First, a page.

Cookies help us deliver our Services. By using our Services, you agree to our use of cookies. Learn More.

The Funniest Moment Of Law & Order: SVU Season 6

"Law & Order: Special Victims Unit" isn't likely the first show most would think of to find some comedy. The team of detectives deals with some of the most disturbing crimes and criminals, but in the absurdity of it all, there is plenty to mine for humor. One could even argue that "Law & Order: SVU" is a pretty funny show when it wants to be. It's certainly been the temporary home to many comedy legends who came in as guest stars, and it counted comedian Richard Belzer as a cast member for years. 

Everyone from Robin Williams to Jerry Lewis has appeared in "Law & Order: SVU," and while they don't always have the funniest of roles, their involvement certainly suggests that it's a show willing to play with tone (via IMDb). Season 6 of the series finds plenty of comedic guest stars for Christopher Meloni and Mariska Hargitay (as Detectives Elliot Stabler and Olivia Benson) to play off of. 

In "Law & Order: SVU" Season 6, Episode 3, titled "Obscene," it should be clear that comedy is going to be part of the game when viewers first see that comedian Lewis Black is guest-starring as a Howard Stern-like shock jock radio personality. Maggie Grace is also featured in an early role as the teenage star of a crime show who might've been attacked in her trailer.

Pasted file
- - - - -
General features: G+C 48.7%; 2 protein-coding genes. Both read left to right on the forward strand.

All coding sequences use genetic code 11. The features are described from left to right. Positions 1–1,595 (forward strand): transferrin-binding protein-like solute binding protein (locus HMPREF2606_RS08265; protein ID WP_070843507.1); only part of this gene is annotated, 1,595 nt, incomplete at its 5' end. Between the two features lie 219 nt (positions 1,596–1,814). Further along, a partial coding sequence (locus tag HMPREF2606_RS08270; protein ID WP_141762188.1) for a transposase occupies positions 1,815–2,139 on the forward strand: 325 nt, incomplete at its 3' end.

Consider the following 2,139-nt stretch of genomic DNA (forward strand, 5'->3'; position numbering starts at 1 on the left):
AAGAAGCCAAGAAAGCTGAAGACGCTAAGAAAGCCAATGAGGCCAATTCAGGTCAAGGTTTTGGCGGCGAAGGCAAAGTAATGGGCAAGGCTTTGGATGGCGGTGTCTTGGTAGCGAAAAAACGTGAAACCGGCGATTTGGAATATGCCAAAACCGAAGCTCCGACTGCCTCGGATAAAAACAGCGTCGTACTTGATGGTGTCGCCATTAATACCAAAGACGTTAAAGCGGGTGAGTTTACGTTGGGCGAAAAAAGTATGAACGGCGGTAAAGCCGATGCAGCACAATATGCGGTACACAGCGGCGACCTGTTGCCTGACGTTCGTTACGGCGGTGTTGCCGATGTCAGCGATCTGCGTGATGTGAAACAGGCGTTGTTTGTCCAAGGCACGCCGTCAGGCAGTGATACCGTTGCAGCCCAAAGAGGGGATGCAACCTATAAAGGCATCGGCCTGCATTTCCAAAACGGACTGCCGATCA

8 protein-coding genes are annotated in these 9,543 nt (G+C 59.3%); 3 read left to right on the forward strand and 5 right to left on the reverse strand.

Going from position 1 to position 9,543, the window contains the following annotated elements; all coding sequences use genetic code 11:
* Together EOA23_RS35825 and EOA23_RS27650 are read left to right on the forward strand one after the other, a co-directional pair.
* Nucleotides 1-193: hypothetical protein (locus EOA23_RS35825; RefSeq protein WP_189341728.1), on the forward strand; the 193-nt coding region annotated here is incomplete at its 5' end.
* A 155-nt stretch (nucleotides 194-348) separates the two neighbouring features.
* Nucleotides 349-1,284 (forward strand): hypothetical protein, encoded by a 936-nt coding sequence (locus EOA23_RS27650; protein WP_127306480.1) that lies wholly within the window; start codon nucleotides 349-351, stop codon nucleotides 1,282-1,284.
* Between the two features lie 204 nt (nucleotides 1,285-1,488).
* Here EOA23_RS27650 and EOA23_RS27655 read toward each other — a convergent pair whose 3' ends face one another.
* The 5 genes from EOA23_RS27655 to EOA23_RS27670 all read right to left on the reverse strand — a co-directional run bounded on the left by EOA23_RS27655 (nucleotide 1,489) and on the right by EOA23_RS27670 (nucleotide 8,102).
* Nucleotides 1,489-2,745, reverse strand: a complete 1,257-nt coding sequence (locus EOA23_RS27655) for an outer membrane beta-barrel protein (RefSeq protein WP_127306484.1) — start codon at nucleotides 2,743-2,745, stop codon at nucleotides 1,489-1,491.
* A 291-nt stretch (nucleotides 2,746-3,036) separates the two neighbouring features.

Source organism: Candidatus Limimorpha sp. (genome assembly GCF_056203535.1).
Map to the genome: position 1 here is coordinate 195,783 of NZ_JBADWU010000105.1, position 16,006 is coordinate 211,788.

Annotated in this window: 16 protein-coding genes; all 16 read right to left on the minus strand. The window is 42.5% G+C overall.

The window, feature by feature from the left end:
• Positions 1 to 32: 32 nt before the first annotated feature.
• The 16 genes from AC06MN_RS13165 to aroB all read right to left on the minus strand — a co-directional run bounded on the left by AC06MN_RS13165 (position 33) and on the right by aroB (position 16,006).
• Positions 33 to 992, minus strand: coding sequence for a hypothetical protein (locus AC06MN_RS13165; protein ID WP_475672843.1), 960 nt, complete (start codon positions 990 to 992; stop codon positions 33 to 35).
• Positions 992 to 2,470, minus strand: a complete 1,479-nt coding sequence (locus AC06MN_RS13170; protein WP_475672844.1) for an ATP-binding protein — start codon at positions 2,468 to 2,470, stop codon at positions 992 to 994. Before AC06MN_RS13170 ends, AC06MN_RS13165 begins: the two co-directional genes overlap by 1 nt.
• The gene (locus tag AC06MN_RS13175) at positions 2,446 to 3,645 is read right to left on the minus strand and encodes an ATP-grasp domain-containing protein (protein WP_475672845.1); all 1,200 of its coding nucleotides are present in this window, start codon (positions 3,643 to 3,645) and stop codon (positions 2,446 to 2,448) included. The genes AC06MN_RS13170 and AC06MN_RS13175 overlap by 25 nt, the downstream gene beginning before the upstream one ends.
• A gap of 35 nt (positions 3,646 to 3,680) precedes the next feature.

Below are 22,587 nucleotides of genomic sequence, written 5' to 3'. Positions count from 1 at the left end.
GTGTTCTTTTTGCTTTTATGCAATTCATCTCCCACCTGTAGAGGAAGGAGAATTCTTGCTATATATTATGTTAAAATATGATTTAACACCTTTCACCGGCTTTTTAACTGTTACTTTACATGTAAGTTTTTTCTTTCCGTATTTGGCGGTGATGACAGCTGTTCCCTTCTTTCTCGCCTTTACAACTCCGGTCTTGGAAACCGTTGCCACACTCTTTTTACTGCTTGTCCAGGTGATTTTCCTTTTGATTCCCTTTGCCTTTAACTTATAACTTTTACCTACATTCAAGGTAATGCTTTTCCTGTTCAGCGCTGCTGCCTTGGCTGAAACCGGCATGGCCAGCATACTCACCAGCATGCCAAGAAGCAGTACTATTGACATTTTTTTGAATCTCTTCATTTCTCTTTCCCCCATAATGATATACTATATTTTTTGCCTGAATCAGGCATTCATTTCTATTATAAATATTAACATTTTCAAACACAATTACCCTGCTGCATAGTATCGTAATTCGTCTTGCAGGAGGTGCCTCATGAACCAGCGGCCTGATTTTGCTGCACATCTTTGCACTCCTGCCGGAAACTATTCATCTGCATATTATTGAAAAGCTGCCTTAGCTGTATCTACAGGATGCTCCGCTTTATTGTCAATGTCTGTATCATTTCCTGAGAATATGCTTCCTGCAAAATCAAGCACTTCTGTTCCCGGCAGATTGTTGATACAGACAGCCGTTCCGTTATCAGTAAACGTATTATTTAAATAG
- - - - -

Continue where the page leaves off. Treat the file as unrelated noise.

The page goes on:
Shockingly, the funniest moment from the episode — and the season — doesn't come from Black, but rather from the unusual opening scene.

Law & Order: SVU pulled a fakeout

"Obscene" offers plenty of tongue-in-cheek moments thanks to its Hollyweird-type story, including one in which a producer notes that he already knows how the conversation with the detectives will go because he writes these back and forths for a living. 

But the funniest moment of "Law & Order: SVU" Season 6 actually comes in the opening of the episode. Openings to any "Law & Order" show are usually reliable. We follow a few characters in turmoil, things end in a violent crime, then the famous theme song comes in to let us know the detectives are on the case. In "Obscene," we open on detectives we don't recognize at a crime scene. They look much more done up than the usual scrappy NYPD detectives. Could this be the setup for a younger, hip spinoff? Things feel off, but viewers know they've been tricked when the camera pans over a body — a classic sight in any "Law & Order" opening – and the woman suddenly gets up despite a vicious injury to her throat, yelling about a dog distracting her while she's trying to play a corpse.

It's a complete fake-out, as viewers then make their way to the real crime with Maggie Grace's character Jessie. The episode and the rest of the season have plenty of funny moments, but the opening to "Obscene" deliberately plays with fan expectations and its own format, throwing out a hilarious curveball before the opening credits even roll.